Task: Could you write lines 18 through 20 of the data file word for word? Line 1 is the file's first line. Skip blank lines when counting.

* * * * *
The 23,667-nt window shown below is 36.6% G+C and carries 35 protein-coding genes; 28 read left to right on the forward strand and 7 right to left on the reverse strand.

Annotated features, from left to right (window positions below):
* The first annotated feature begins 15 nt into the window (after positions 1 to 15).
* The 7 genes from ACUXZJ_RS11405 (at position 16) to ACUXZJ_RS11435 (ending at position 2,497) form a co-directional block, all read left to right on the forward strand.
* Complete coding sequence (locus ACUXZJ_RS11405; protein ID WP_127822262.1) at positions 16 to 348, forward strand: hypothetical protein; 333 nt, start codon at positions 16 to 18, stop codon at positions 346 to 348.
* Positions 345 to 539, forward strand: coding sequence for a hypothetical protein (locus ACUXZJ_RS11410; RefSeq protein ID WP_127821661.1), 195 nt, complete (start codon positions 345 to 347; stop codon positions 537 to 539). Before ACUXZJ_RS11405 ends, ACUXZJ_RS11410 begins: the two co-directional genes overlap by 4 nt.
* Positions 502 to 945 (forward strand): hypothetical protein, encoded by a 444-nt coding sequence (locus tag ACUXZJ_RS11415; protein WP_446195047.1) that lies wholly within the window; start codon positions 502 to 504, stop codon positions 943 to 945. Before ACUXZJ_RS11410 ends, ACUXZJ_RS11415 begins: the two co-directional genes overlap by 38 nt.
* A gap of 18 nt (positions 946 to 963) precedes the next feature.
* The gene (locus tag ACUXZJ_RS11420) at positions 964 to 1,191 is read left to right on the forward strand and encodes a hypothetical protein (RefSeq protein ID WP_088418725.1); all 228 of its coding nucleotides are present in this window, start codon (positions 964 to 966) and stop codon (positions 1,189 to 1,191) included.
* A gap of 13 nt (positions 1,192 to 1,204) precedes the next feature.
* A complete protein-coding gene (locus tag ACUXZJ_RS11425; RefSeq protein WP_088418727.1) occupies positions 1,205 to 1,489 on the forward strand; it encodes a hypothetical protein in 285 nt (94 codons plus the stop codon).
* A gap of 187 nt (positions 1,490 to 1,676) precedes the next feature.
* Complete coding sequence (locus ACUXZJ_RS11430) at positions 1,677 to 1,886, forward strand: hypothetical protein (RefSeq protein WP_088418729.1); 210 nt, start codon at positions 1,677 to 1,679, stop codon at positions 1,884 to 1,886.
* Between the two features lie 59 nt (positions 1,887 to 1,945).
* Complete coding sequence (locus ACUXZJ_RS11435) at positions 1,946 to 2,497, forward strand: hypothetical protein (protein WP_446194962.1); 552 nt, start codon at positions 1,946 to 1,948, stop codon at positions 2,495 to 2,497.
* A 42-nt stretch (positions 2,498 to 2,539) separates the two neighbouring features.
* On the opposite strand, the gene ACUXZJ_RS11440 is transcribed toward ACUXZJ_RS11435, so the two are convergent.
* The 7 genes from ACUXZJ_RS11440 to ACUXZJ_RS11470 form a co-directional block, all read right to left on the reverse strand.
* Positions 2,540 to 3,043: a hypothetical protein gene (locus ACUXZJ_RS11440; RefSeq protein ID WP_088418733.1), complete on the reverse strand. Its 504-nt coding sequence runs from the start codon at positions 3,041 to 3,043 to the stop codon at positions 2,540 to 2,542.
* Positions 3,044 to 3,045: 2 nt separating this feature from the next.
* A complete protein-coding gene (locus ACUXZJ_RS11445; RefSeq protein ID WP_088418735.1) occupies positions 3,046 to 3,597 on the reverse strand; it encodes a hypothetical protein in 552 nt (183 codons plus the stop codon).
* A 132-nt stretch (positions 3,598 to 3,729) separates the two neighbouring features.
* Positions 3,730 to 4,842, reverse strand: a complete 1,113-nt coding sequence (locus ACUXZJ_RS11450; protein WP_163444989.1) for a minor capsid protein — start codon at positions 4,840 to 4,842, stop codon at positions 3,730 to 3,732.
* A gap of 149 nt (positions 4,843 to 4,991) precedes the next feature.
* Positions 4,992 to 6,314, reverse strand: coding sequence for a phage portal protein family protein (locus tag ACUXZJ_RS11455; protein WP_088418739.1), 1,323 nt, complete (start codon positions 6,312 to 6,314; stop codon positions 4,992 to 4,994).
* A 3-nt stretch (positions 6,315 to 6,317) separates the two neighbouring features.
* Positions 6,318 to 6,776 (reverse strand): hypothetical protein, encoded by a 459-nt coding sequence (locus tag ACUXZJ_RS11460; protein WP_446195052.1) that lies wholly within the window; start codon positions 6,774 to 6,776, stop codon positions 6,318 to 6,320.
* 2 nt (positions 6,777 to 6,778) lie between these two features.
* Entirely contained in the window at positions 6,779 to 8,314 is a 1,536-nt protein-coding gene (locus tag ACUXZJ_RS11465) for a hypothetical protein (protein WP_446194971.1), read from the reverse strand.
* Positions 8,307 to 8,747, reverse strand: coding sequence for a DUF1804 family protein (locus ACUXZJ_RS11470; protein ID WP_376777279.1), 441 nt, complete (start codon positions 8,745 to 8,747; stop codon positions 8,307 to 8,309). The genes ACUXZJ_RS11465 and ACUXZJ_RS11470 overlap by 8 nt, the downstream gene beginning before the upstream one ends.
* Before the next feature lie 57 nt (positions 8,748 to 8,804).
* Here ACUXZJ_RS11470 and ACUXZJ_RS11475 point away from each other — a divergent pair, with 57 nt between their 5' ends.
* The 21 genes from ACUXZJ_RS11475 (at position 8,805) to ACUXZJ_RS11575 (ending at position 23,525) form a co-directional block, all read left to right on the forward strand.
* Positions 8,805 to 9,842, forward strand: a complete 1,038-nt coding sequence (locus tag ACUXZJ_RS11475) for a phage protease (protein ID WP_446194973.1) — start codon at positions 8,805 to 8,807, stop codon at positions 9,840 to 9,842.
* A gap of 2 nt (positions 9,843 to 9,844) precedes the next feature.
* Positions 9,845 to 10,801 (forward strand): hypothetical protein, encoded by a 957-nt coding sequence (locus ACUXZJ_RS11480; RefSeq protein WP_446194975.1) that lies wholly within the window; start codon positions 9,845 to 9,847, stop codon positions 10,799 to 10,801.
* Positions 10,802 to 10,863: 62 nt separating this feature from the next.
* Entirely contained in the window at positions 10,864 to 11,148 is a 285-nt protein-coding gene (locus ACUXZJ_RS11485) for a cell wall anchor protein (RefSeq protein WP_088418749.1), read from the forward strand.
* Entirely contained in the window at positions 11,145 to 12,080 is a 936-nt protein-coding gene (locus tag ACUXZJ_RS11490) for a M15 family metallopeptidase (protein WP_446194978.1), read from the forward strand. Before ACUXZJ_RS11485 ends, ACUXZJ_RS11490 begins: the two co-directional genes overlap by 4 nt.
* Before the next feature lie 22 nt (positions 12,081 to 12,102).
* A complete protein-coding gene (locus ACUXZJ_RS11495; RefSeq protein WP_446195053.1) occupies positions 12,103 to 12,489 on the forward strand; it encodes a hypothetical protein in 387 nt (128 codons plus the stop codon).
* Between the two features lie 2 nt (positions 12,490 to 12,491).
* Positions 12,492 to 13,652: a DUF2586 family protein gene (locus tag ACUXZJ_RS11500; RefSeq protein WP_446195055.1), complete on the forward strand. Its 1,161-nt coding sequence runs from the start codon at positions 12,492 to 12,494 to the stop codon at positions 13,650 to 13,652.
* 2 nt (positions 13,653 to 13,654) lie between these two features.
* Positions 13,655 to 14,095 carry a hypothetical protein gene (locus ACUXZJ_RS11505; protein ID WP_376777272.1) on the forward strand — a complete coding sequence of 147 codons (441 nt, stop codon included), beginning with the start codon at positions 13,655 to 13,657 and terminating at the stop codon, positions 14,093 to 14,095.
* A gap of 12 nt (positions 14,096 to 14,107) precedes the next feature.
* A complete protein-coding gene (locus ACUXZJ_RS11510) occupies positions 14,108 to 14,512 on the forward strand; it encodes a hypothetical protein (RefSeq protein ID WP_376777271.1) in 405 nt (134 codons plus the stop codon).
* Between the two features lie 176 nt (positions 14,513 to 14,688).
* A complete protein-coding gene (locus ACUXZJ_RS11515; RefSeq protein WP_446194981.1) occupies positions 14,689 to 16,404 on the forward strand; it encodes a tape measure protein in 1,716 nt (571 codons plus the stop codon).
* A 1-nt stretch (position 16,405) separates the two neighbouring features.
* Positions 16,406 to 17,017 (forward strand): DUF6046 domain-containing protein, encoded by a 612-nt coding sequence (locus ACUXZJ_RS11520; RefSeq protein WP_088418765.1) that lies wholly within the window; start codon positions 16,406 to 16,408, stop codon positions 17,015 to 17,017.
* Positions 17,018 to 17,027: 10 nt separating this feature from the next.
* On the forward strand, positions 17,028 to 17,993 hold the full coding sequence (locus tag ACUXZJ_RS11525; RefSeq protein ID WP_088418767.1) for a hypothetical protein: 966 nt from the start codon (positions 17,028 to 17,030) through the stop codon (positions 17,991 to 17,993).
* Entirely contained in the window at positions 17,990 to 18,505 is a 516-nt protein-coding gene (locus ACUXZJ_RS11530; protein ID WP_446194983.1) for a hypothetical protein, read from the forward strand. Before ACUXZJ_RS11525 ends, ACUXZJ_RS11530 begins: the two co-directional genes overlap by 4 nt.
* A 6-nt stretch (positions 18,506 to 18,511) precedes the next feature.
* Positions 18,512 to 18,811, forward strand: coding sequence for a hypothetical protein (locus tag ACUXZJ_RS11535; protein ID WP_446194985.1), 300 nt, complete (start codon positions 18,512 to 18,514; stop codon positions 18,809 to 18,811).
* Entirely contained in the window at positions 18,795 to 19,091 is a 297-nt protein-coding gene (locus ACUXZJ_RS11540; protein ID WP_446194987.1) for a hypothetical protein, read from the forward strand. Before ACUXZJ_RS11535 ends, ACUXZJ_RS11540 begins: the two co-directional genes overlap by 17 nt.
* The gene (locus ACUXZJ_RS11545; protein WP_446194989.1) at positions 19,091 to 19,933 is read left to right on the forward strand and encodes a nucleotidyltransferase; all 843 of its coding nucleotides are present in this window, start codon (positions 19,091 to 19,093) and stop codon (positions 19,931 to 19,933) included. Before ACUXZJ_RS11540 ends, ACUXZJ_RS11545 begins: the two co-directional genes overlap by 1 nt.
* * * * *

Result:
* The 7 genes from ACUXZJ_RS11440 to ACUXZJ_RS11470 form a co-directional block, all read right to left on the reverse strand.
* Positions 2,540 to 3,043: a hypothetical protein gene (locus ACUXZJ_RS11440; RefSeq protein ID WP_088418733.1), complete on the reverse strand. Its 504-nt coding sequence runs from the start codon at positions 3,041 to 3,043 to the stop codon at positions 2,540 to 2,542.
* Positions 3,044 to 3,045: 2 nt separating this feature from the next.